Course-level

Updated Version, please download this one!  This infographic helps students figure out more information about peer-reviewed articles, including types of secondary articles like meta-analysis and meta-synethesis.  This map gives more information and helps to point them in the right direction, especially those doing literature reviews in the sciences.  
Contributor: Samantha Kennedy
Resource Type(s): Learning Object
License Assigned: CC Attribution License CC-BY
A discussion and overview of the following ideasWhy we see things differently.Why we don’t like to be wrong.Why it is dangerous to question authority.Where we got the letter A.The morbidity of Puritan children’s books.How culture and community impact information.The origin of the political parties in America.How information is dangerous and can be used to disrupt or preserve a social order. take note of the following terms:cognitive dissonanceconfirmation biasdisconfirmation biasoppositional media hostilitypropagandatop-down information systemsbottom-up information systemspublic spheresocial responsibility theory of journalismobjectivitythe Fairness DoctrineNet Neutrality 
Contributor: Todd Heldt
Resource Type(s): Blog PostLesson Plan
Scope: Course-level
License Assigned: CC Attribution License CC-BY
This infographic helps students figure out more information about peer-reviewed articles, including types of secondary articles like meta-analysis and meta-synethesis.  This map gives more information and helps to point them in the right direction, especially those doing literature reviews in the sciences.  
Contributor: Samantha Kennedy
Resource Type(s): Learning Object
License Assigned: CC Attribution License CC-BY
Similar to my general "research snake" this one is specficially for history student searching for history resources, primary and secondary.  This is a visual resource you can use to show students how to start research and the steps they should follow along the way.  If you have any questions, please feel free to email me at samkennedy@gmail.com
Contributor: Samantha Kennedy
Resource Type(s): Learning Object
Discipline(s): History
License Assigned: CC Attribution License CC-BY
This is a visual resource you can use to show students how to start research and the steps they should follow along the way.  This is applicable to all discplines.  If you have any questions, please feel free to email me at samkennedy@gmail.com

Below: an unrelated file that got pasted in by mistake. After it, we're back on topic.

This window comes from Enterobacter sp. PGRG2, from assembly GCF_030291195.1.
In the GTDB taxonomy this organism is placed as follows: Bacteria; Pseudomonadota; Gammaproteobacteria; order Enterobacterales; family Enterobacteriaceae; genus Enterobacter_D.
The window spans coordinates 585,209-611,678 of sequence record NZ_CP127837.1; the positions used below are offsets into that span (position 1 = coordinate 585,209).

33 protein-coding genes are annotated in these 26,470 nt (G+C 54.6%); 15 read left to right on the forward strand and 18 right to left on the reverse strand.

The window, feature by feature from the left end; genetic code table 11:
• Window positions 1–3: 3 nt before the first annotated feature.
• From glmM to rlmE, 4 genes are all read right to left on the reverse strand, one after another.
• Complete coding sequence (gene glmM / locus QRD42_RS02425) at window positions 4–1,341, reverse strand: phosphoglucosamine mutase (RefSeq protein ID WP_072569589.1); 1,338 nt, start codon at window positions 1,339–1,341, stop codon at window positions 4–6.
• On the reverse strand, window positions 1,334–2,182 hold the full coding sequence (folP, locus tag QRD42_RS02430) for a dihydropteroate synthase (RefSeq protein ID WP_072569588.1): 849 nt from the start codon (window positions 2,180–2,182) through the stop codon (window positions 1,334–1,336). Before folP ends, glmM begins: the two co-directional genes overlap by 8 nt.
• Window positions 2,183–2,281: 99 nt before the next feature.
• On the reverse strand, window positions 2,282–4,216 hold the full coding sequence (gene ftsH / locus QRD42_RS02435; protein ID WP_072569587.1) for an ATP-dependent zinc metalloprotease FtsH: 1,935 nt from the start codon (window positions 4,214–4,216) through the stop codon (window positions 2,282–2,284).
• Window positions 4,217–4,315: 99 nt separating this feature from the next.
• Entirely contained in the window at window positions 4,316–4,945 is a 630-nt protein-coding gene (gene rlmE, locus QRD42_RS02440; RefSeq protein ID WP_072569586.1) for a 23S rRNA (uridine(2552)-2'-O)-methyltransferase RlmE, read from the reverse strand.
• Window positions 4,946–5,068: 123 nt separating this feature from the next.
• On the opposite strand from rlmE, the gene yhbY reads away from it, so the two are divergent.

Contributor: Samantha Kennedy
Resource Type(s): Learning Object
Discipline(s): Not Discipline Specific
License Assigned: CC Attribution License CC-BY
This chart is the result of a partnership between campus Writing Coordinator,  First Year Seminar Coordinator, and myself (Information Literacy Coordinator) to create a customizable assignment structure for our first year seminar class. It offers a template for integrating information literacy into the course and links threshold concepts of writing composition to the Framework. Composition threshold concepts are those outlined by Kassner and Wardle (2015) Naming What We Know: Threshold Concepts of Writing Studies.
Contributor: Jennifer Hasse
Resource Type(s): Instruction Program Material
Information Literacy Frame(s) Addressed: Framework as a Whole
License Assigned: All Rights Reserved
This lesson asks students to create their own visual representations of the research process and introduces them to the idea of research as a circular process rather than linear. Learning Outcomes: Students understand research as a non-linear process of explorationStudents acquire strategies for moving through the research process effectively Students plan for successful completion of research assignments
Contributor: Jennifer Hasse
Resource Type(s): Lesson Plan
Information Literacy Frame(s) Addressed: Research as InquirySearching as Strategic Exploration
License Assigned: All Rights Reserved
This lesson starts with a simple question: "Who knows the most about (topic of your choice)?" In my experience doing this lesson with first year students, a majority of students will identify personal experience as knowing the "most" at the outset. It is common for them to say something along the lines of: No one understands what it’s like to be homeless more than someone who has been through it. Starting from that firm conviction, this lesson is designed to help students think about different ways of “knowing” and what secondary sources (particularly scholarly) are able to accomplish in providing analysis, context, and scope. Learning outcomes: Students will be able to articulate multiple ways in which authority can be ascribed [Authority is Constructed and Contextual]Students will be able to identify primary and secondary sources / scholarly and popular sources and how they are linked to each other [Scholarship is Conversation]Students will seek a variety of source formats and perspectives in their own work [Information has value]
Contributor: Jennifer Hasse
Resource Type(s): Lesson Plan
Discipline(s): Multidisciplinary
License Assigned: All Rights Reserved
A one-shot or seminar class on fake news tied to source evaluation. Examination of the factors at play in the creation of misinformation; insight into how to select sources; tools and strategies for evalutating content of stories, authors, and news outlets.
Contributor: Jennifer Hasse
Resource Type(s): ActivityLesson Plan
Discipline(s): Multidisciplinary
License Assigned: All Rights Reserved

Pages